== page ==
Kings Park residents approved a multimillion-dollar school district bond issue this week that will fund significant infrastructure improvements at all six of the district’s buildings, officials said.

Residents approved a $41.4 million capital project bond referendum Tuesday by a vote of 1,331 to 499, the Kings Park Central School District reported.

“This bond is exactly what our facilities and grounds need to rebuild a foundation of pride in Kings Park,” Superintendent Timothy Eagen said in a statement. “I am very thankful that the community has been so supportive of this project. Our infrastructure is in desperate need of updating.”

School board president Pam DeFord said in the statement: “It was wonderful to have the community support the work of the committee.”

School officials had formed a facilities committee comprised of district staff, community and school board members, which started meeting last June to determine what improvements were needed. The committee then reported its findings to the school board in August.

Eagen, in an interview Thursday, said working with residents was crucial to gaining community support.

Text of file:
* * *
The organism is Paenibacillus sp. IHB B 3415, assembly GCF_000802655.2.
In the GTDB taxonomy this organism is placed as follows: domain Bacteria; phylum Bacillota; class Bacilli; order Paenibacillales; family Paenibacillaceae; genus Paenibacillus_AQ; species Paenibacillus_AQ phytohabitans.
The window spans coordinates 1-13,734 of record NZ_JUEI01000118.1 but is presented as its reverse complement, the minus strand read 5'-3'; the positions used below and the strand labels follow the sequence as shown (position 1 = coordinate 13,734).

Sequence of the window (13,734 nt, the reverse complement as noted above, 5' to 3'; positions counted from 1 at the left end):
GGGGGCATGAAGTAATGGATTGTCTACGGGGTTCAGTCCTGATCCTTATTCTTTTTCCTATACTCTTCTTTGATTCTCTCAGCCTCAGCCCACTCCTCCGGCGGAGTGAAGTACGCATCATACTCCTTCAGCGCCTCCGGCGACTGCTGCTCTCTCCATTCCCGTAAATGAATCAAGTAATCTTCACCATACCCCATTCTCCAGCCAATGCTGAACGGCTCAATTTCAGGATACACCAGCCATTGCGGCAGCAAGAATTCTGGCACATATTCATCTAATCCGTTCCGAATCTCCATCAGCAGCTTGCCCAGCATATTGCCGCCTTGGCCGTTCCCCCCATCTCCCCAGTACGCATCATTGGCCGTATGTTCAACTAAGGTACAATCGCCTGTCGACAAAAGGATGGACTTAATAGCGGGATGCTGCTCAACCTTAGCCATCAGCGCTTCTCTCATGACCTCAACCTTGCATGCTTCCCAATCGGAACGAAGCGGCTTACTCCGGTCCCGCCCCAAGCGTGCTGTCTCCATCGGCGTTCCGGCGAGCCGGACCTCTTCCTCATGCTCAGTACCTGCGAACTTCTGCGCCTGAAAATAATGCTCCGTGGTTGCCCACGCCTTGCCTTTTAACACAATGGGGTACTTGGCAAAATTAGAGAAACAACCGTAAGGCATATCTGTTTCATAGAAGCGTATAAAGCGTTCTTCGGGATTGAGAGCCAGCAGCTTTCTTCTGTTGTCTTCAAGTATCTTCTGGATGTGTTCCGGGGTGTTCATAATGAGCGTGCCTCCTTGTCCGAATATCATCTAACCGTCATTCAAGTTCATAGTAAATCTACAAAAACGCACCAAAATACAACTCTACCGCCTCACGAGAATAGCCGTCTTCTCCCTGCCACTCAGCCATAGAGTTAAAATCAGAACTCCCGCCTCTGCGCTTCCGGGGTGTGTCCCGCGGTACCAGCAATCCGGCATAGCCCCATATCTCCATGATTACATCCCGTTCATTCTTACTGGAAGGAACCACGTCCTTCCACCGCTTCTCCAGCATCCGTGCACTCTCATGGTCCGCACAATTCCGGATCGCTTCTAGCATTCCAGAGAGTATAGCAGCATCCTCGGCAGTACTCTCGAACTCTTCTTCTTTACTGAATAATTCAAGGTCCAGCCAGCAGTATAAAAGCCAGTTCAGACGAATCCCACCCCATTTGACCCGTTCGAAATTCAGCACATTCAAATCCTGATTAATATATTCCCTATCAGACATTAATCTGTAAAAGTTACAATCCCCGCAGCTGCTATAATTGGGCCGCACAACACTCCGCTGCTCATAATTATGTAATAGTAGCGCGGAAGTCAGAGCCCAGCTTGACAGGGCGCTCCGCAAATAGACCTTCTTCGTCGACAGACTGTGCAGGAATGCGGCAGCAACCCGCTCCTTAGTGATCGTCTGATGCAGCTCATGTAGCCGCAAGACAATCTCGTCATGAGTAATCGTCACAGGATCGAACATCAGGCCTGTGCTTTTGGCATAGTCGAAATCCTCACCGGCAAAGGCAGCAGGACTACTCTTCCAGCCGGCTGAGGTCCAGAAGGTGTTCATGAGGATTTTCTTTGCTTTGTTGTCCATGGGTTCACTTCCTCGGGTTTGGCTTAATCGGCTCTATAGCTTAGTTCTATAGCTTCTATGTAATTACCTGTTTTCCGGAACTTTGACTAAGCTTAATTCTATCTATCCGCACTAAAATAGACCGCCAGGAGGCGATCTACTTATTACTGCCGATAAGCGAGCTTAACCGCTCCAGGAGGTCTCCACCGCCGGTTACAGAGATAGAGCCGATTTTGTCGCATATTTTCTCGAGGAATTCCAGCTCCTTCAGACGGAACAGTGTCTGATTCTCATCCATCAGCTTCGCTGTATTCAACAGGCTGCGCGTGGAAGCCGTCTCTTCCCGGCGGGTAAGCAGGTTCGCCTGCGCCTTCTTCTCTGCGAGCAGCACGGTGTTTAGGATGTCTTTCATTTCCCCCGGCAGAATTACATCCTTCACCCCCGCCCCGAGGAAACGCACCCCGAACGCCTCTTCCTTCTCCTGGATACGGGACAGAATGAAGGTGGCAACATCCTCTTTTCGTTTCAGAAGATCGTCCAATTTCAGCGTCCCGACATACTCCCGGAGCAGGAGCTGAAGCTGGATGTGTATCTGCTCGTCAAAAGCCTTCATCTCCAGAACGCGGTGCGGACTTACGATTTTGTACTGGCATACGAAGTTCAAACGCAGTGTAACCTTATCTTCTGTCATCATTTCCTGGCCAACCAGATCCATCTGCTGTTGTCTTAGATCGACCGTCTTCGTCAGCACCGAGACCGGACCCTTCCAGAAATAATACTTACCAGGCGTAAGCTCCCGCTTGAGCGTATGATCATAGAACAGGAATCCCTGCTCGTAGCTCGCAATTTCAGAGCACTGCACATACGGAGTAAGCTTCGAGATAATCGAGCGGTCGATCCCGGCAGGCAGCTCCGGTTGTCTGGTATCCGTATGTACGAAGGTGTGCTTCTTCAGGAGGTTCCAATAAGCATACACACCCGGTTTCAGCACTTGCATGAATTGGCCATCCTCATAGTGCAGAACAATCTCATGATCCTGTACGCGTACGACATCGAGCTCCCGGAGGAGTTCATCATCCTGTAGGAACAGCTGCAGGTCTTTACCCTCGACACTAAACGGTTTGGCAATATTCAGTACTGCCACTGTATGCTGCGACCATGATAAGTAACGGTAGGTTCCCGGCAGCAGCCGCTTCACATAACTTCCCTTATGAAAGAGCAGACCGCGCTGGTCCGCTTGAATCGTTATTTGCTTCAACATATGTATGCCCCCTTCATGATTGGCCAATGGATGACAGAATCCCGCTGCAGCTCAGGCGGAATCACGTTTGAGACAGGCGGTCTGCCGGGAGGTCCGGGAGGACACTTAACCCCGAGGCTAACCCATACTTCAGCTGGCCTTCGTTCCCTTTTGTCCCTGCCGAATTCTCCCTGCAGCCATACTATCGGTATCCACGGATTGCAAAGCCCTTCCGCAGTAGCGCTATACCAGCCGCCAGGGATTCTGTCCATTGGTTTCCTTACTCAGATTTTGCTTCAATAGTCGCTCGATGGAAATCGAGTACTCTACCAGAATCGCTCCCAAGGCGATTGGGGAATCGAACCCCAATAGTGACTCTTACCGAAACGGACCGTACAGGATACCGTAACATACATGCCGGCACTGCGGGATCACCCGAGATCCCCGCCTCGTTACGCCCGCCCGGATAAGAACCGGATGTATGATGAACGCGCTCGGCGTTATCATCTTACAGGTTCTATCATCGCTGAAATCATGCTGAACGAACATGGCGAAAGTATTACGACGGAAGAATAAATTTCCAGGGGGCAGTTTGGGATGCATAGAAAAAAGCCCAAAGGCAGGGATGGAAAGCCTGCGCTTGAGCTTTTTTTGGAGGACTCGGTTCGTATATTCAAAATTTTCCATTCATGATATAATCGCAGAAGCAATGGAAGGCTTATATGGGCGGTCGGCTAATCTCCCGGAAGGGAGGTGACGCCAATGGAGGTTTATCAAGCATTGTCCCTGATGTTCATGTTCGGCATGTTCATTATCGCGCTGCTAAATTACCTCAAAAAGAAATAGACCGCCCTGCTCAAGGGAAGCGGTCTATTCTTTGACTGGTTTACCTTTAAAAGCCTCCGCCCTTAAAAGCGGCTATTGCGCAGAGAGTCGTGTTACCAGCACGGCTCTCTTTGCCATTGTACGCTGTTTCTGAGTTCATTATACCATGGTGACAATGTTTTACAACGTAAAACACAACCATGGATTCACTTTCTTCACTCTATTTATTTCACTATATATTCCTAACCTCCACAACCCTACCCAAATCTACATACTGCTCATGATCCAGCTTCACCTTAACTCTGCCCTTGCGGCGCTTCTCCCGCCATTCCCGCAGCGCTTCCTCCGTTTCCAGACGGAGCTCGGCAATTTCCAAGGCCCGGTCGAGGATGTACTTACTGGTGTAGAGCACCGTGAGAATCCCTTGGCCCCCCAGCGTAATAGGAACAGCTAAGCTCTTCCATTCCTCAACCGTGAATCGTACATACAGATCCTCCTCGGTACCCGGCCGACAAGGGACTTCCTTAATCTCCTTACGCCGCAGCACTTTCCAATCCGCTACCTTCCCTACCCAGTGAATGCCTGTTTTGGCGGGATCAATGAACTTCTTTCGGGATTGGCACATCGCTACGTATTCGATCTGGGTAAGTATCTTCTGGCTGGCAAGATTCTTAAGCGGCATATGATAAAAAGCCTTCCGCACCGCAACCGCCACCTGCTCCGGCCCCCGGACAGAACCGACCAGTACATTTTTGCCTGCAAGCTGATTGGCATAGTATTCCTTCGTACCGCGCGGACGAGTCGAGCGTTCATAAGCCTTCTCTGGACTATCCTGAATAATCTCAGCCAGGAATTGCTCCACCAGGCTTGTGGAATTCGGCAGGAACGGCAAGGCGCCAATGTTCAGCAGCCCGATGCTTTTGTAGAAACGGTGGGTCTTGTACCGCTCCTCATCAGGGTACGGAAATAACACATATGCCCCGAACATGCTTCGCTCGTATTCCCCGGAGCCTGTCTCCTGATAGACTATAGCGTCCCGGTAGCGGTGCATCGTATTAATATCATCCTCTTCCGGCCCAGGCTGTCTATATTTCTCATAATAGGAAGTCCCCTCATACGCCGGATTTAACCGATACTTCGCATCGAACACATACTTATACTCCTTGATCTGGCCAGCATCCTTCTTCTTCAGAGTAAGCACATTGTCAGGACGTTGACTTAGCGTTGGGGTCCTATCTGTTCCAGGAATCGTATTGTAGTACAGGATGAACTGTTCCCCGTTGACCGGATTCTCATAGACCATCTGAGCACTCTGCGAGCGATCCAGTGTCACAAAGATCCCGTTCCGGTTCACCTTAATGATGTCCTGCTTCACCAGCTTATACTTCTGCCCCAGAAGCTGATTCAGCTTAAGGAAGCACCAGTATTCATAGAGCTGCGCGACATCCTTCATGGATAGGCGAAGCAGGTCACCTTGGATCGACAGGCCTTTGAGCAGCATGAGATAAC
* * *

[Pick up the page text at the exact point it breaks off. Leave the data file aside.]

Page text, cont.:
“We were really fortunate that some key community members came forward and wanted to be part of the project in the beginning.” He said it ended up being a “balanced committee” of eight community residents and eight district officials.

The bond issue is to finance what officials have said are much-needed improvements to the district’s aging buildings. Some of the higher-cost plans include $15.5 million for roof and boiler replacements, locker room improvements, and the creation of a library media center at Kings Park High School.

Other plans include spending $14.3 million for roof, boiler and window replacement, improvements to locker rooms and the music room, and upgrades to classroom ventilation at William T. Rogers Middle School. Additional infrastructure improvements at other schools include upgrades to bathroom facilities, asphalt playground and classroom ventilation updates.

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A list of projects can be found on the district’s website: www.kpcsd.k12.ny.us.

Eagen said officials hope to begin work this summer, but that is dependent on getting the necessary state education department permit approvals, which he said could take eight to 12 weeks, if not longer. He added that most of the work the district needs to do must occur in the summer, when school is not in session.

“We have a meeting on Monday to start planning to see what really urgent projects we think we can potentially get through the state education department process,” he said. “We have a short window to try to get stuff approved.”